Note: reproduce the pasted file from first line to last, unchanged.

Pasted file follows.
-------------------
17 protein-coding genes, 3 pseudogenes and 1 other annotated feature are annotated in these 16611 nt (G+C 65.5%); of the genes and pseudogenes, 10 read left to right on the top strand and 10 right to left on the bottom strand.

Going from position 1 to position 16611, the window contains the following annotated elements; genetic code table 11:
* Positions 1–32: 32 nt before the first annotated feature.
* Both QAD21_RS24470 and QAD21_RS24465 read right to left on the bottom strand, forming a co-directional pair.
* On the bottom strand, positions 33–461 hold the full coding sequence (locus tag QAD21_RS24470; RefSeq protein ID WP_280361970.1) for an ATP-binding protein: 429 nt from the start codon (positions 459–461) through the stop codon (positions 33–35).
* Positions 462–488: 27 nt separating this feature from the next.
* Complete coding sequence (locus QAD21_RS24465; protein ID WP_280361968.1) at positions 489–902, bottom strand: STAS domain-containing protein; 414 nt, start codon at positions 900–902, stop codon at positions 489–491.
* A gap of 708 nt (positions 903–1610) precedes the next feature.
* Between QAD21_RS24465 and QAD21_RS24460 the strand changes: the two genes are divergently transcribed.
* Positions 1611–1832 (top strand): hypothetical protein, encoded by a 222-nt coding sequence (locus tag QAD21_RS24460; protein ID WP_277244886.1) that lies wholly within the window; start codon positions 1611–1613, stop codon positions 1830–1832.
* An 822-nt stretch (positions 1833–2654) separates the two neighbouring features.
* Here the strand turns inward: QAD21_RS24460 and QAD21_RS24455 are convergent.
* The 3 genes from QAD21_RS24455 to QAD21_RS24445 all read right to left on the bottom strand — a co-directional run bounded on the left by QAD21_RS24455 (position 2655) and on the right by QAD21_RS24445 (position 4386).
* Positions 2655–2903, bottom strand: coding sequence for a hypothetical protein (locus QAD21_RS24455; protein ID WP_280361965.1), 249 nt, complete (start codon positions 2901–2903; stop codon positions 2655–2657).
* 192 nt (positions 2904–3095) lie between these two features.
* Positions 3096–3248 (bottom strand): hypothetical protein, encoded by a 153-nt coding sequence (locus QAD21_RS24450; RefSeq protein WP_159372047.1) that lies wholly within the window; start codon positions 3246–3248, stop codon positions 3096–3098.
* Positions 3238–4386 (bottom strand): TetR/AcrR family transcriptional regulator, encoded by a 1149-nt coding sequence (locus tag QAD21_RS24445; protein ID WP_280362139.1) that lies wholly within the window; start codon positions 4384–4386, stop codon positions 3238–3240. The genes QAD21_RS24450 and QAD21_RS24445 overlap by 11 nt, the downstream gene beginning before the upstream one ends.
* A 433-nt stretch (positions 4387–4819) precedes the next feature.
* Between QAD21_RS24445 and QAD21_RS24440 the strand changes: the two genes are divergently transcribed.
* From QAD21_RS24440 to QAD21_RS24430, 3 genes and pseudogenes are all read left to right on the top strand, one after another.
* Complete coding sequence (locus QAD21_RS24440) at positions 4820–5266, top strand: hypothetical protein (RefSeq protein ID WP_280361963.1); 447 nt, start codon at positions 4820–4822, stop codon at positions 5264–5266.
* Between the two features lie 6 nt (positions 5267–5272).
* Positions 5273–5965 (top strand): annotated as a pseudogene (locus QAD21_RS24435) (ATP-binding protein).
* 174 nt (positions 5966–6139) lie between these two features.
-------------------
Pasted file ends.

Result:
17 protein-coding genes, 3 pseudogenes and 1 other annotated feature are annotated in these 16611 nt (G+C 65.5%); of the genes and pseudogenes, 10 read left to right on the top strand and 10 right to left on the bottom strand.

Going from position 1 to position 16611, the window contains the following annotated elements; genetic code table 11:
* Positions 1–32: 32 nt before the first annotated feature.
* Both QAD21_RS24470 and QAD21_RS24465 read right to left on the bottom strand, forming a co-directional pair.
* On the bottom strand, positions 33–461 hold the full coding sequence (locus tag QAD21_RS24470; RefSeq protein ID WP_280361970.1) for an ATP-binding protein: 429 nt from the start codon (positions 459–461) through the stop codon (positions 33–35).
* Positions 462–488: 27 nt separating this feature from the next.
* Complete coding sequence (locus QAD21_RS24465; protein ID WP_280361968.1) at positions 489–902, bottom strand: STAS domain-containing protein; 414 nt, start codon at positions 900–902, stop codon at positions 489–491.
* A gap of 708 nt (positions 903–1610) precedes the next feature.
* Between QAD21_RS24465 and QAD21_RS24460 the strand changes: the two genes are divergently transcribed.
* Positions 1611–1832 (top strand): hypothetical protein, encoded by a 222-nt coding sequence (locus tag QAD21_RS24460; protein ID WP_277244886.1) that lies wholly within the window; start codon positions 1611–1613, stop codon positions 1830–1832.
* An 822-nt stretch (positions 1833–2654) separates the two neighbouring features.
* Here the strand turns inward: QAD21_RS24460 and QAD21_RS24455 are convergent.
* The 3 genes from QAD21_RS24455 to QAD21_RS24445 all read right to left on the bottom strand — a co-directional run bounded on the left by QAD21_RS24455 (position 2655) and on the right by QAD21_RS24445 (position 4386).
* Positions 2655–2903, bottom strand: coding sequence for a hypothetical protein (locus QAD21_RS24455; protein ID WP_280361965.1), 249 nt, complete (start codon positions 2901–2903; stop codon positions 2655–2657).
* 192 nt (positions 2904–3095) lie between these two features.
* Positions 3096–3248 (bottom strand): hypothetical protein, encoded by a 153-nt coding sequence (locus QAD21_RS24450; RefSeq protein WP_159372047.1) that lies wholly within the window; start codon positions 3246–3248, stop codon positions 3096–3098.
* Positions 3238–4386 (bottom strand): TetR/AcrR family transcriptional regulator, encoded by a 1149-nt coding sequence (locus tag QAD21_RS24445; protein ID WP_280362139.1) that lies wholly within the window; start codon positions 4384–4386, stop codon positions 3238–3240. The genes QAD21_RS24450 and QAD21_RS24445 overlap by 11 nt, the downstream gene beginning before the upstream one ends.
* A 433-nt stretch (positions 4387–4819) precedes the next feature.
* Between QAD21_RS24445 and QAD21_RS24440 the strand changes: the two genes are divergently transcribed.
* From QAD21_RS24440 to QAD21_RS24430, 3 genes and pseudogenes are all read left to right on the top strand, one after another.
* Complete coding sequence (locus QAD21_RS24440) at positions 4820–5266, top strand: hypothetical protein (RefSeq protein ID WP_280361963.1); 447 nt, start codon at positions 4820–4822, stop codon at positions 5264–5266.
* Between the two features lie 6 nt (positions 5267–5272).
* Positions 5273–5965 (top strand): annotated as a pseudogene (locus QAD21_RS24435) (ATP-binding protein).
* 174 nt (positions 5966–6139) lie between these two features.